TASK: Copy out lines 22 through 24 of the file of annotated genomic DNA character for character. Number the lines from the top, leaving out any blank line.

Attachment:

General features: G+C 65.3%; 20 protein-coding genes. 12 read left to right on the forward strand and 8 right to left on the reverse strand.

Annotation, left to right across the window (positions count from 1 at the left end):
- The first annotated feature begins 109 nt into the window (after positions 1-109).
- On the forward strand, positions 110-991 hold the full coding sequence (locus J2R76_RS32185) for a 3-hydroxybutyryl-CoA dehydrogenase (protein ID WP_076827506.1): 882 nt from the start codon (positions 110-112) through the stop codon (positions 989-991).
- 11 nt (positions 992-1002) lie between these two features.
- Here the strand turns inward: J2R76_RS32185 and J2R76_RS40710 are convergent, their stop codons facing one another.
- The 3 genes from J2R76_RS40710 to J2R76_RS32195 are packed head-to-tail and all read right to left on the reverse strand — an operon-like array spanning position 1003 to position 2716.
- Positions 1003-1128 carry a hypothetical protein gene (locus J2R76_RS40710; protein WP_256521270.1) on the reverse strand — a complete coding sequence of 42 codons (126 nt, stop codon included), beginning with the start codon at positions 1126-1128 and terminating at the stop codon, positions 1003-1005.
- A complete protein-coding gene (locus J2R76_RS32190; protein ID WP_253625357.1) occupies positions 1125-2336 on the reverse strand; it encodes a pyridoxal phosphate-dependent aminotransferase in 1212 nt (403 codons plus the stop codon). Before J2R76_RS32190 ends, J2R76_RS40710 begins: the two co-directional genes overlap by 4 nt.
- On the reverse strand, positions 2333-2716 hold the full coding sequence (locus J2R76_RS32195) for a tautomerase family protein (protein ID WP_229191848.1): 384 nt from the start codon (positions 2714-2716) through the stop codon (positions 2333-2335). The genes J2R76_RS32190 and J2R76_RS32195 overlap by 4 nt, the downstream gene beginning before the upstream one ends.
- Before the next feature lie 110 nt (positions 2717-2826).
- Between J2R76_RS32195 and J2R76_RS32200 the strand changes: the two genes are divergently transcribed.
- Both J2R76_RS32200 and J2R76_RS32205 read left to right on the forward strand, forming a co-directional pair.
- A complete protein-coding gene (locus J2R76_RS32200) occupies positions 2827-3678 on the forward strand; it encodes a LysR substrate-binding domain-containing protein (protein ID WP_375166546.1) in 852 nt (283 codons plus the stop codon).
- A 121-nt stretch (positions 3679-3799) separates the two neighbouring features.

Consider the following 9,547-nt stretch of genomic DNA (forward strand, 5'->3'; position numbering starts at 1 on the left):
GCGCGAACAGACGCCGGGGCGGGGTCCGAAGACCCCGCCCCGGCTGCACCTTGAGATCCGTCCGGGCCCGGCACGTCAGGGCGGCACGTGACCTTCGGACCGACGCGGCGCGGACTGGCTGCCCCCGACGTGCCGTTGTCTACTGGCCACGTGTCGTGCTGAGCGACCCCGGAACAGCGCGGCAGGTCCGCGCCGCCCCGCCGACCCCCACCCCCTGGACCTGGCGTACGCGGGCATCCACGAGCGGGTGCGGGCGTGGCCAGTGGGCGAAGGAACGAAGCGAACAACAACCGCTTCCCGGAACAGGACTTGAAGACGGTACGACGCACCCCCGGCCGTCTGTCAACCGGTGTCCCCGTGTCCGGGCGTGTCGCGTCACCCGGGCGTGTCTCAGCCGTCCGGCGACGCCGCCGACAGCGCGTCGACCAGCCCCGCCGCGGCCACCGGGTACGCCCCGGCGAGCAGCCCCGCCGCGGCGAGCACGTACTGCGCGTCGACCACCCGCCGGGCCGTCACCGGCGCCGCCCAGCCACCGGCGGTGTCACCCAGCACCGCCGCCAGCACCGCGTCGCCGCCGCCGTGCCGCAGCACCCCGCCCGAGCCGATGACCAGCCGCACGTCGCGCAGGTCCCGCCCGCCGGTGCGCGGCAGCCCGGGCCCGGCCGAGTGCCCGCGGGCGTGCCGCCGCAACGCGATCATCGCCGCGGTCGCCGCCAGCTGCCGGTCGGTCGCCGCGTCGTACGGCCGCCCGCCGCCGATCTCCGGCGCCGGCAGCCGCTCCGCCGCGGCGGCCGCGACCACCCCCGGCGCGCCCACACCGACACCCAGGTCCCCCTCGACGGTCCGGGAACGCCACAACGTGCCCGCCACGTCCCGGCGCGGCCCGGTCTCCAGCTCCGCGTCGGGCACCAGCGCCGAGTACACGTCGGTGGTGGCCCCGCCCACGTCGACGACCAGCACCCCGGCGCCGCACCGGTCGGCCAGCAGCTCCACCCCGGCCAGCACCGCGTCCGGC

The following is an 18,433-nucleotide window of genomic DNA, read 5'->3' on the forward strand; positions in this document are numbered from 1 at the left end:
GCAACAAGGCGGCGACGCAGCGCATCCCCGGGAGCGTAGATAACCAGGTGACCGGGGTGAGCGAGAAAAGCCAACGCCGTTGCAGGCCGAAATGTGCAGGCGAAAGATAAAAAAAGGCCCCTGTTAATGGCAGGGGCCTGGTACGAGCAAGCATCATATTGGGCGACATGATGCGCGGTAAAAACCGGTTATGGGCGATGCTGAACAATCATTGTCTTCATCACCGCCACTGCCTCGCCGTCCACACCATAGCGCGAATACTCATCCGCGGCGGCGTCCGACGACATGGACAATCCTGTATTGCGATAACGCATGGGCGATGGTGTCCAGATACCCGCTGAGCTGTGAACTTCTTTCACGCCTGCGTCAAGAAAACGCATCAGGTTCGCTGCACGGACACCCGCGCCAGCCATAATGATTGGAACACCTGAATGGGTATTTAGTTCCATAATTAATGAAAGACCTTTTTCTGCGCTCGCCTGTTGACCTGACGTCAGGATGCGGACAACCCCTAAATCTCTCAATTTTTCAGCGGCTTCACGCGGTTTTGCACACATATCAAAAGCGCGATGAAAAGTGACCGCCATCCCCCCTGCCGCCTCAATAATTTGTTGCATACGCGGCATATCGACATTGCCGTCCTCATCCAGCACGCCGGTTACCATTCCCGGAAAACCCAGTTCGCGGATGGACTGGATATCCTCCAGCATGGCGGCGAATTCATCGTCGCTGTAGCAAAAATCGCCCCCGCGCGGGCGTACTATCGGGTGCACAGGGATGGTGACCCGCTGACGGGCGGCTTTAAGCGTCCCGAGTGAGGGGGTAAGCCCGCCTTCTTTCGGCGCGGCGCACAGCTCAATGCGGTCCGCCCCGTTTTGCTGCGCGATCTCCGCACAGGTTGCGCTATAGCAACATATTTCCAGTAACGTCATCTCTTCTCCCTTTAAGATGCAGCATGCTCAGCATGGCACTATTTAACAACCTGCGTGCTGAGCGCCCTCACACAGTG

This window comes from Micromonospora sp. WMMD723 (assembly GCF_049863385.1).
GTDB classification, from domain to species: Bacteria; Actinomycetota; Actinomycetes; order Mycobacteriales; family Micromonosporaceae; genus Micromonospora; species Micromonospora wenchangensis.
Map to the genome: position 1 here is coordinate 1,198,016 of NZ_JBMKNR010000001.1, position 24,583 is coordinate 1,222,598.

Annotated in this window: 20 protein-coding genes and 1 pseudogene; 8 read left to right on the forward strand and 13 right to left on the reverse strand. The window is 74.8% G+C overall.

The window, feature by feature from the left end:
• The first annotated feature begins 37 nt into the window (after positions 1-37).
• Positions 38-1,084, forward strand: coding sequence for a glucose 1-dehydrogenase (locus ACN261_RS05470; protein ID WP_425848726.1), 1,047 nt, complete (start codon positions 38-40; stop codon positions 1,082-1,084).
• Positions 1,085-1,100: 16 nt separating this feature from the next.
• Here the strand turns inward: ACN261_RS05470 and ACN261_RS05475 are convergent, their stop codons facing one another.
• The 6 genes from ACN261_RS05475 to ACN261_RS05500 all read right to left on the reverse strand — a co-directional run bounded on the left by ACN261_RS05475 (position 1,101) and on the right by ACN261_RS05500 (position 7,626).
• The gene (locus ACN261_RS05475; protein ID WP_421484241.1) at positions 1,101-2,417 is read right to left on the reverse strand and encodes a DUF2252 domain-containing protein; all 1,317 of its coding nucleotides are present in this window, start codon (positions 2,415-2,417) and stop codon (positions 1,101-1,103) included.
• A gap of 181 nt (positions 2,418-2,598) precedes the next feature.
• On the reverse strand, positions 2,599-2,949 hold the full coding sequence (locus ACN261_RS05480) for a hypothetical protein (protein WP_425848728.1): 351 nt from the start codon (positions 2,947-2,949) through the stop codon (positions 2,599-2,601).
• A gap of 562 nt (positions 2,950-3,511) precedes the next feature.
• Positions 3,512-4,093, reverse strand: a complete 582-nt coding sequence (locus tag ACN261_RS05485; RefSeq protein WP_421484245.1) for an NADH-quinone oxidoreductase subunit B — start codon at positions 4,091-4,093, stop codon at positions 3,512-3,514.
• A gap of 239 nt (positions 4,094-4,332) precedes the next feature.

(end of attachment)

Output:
Map to the genome: position 1 here is coordinate 1,198,016 of NZ_JBMKNR010000001.1, position 24,583 is coordinate 1,222,598.

Annotated in this window: 20 protein-coding genes and 1 pseudogene; 8 read left to right on the forward strand and 13 right to left on the reverse strand. The window is 74.8% G+C overall.

The window, feature by feature from the left end: